THE ART OF DARKNESS
Aidan Hartley on the murder of
Laurent Kabila and the wicked farce of Central African politics
The Congolese President Laurent-Desire Kabila fantasised that he would fall victim to a white imperialist plot and be assassinated like his hero Patrice Lumumba, the Pan-Africanist leader murdered in 1961. The bullet that finally killed Kabila on 16 January, so the story goes, entered his brain behind his right ear and exited between his back ribs. The assassin was standing over the seated President, whispering in his ear moments before he drew his pistol and fired.
If only we could blame Western imperialism! It would show how much we cared. In the event, Africans were behind ICabila's death. Some blame his Rwandan enemies, who with Uganda invaded the east three years ago. Others suspect that Kabila's foreign military backers, Angola and Zimbabwe, had wearied of him. But, most likely, it was an in-house job. Even Kabila's close family and tribe, his inner circle of power, were tired of his antics.
Kabila admired North Korea, so fittingly the nation has gone into protracted mourning and his son Joseph, aged 31, has taken over. But the Kabila gang control virtually nothing. Foreign armies, as opposed to Congolese, defend what 'government' territory has not yet fallen into rebel hands.
The fate of Congo is therefore sealed. What began with King Leopold's rape is likely now to end with the partition of Congo by her neighbours. So much of this has its roots in the ghastly history of the place and its foreign masters: Leopold's slave state, slovenly Belgian colonialism, the CIA's paranoia, the greed of the French dressed up as cultural consanguinity. Congo is the only African country that makes me feel guilty to be a white man.
Now it's the turn of black African imperialists to rape the place. Angola will swallow the south-west, which has oil; Zimbabwe and Namibia will entrench their south-eastern interests in mining, power and agriculture; Uganda will loot the north-east: and Rwanda — which is the only legitimate invader of Congo — will wipe out any remaining Hutu perpetrators of genocide while doing what it can to profit from the east. This scenario is not speculation: the foreign armies are already there. All they have to do now is agree to stop fighting and formalise their exploitation.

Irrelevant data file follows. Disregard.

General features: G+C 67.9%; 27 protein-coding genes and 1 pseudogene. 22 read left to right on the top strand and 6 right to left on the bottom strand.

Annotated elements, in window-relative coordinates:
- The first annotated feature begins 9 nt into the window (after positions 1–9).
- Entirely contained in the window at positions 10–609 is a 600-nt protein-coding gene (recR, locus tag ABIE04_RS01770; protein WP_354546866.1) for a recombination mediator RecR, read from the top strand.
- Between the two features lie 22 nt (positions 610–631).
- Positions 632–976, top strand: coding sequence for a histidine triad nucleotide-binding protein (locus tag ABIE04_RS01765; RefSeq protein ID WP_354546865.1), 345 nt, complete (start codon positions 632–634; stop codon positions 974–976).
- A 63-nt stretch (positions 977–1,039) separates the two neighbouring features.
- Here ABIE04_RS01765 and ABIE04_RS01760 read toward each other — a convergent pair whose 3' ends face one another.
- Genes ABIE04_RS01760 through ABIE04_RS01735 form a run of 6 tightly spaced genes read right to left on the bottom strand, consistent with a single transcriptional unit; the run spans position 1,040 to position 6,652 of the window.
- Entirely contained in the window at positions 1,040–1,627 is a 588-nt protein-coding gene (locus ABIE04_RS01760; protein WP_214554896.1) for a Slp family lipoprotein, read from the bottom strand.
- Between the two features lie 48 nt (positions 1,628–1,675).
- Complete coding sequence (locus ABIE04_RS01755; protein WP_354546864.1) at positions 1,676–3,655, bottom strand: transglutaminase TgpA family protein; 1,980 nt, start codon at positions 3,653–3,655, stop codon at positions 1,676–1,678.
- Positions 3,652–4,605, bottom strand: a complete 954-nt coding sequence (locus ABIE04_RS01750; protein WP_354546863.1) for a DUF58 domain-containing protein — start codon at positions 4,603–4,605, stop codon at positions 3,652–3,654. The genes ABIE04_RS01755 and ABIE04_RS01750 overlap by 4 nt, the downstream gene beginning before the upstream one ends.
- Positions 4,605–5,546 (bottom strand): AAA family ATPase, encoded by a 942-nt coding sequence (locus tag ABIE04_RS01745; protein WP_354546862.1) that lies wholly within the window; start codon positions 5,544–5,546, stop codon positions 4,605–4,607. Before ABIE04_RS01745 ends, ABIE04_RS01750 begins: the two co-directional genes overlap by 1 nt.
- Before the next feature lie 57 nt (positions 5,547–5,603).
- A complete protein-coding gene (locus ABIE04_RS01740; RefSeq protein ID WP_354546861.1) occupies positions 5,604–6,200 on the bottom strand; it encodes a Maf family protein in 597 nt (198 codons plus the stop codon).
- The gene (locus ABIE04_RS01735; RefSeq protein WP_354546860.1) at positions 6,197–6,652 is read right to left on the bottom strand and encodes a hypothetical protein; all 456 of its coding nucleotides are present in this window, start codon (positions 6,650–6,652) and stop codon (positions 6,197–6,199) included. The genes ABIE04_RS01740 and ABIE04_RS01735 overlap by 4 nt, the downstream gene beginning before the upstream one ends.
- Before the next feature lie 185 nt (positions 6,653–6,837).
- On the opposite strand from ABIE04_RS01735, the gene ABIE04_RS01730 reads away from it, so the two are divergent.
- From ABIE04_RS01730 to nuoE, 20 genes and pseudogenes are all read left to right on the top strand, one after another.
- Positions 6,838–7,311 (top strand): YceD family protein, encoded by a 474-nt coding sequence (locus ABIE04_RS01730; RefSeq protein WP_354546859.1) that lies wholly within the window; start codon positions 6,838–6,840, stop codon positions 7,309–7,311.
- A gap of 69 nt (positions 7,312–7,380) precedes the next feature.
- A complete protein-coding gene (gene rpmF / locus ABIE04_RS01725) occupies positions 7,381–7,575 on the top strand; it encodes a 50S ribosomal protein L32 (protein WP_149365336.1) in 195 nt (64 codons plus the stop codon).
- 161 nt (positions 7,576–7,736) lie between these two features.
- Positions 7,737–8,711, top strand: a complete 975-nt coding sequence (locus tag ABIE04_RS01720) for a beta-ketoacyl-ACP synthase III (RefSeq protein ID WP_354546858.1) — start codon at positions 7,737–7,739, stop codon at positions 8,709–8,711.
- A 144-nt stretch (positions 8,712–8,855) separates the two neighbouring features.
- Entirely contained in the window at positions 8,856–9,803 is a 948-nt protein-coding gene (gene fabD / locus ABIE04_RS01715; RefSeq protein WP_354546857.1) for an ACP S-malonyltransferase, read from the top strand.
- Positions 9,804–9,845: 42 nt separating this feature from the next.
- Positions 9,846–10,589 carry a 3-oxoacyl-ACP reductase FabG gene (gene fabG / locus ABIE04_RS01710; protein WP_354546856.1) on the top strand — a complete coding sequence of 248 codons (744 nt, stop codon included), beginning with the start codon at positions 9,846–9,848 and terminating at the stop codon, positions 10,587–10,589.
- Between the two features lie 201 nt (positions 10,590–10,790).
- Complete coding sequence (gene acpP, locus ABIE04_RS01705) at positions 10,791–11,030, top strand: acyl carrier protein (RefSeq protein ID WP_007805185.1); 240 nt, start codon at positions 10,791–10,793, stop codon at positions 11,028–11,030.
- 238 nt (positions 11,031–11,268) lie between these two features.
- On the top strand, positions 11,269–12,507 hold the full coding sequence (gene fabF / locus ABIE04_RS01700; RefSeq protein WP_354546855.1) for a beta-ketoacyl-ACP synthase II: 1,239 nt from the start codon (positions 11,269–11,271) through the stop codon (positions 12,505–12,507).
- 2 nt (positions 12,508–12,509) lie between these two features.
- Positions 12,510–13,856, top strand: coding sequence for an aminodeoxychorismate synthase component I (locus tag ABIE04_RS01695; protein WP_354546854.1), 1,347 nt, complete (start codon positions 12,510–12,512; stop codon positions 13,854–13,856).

The West does not have sufficient interest in Africa to prevent this. True, Congo possesses fabulous natural wealth: forests, more hydro-electric potential than the United States, and what my friend Sam Kiley of the Times once described as 'all the sexiest bits of the periodic table'. Apart from diamonds, gold and copper, there are cobalt and other strategic minerals used in high-tech weapons. (The uranium in the Hiroshima and Nagasaki bombs, one is disturbed to learn, came from Congo.) But in the West, money is made these days in the computer industry, not down mineshafts.
And, to be frank, black colonialism is the bright option. The alternative is more implosion. My recent trip to Congo underlined to me how bad things already are. I crossed the border from Rwanda into Goma, where in 1994 I witnessed the deaths by cholera of thousands of Hutu refugees. Goma is on a plain between a volcano that smokes, and Lake Kivu, which exudes methane. The day I arrived, two children out swimming were sucked under by a giant bubble of gas and drowned. Hutus ambushed a truck on the outskirts of town, killing three. Further up the road, I visited a site where two-dozen refugees had just been massacred. In another nearby place, several women were gang-raped, flayed, stuffed in pits filled with salted water, then decapitated. Such stories barely scratch the surface of the mass death today in Congo.
But, since his brains are now all over the floor, let's review the rise and fall of Kabila. After all, this Jabba the Hut lookalike was, apart from Robert Mugabe, virtually a museum relic of 1960s loony African Marxism. An African newspaperman I know accompanied Kabila on the advance to Kinshasa four years ago, during the war to oust Mobutu Sese Seko. What, my friend asked, was required to launch a guerrilla struggle? 'That's easy,' replied Kabila, 'Ten thousand dollars and a satellite phone. The cash will buy you a small army. You use the phone to promote yourself to the world.' Taken at face value, his advice says much about the state of modern Africa. Were he alive, it's also the kind of thing you might have expected to hear from Che Guevara.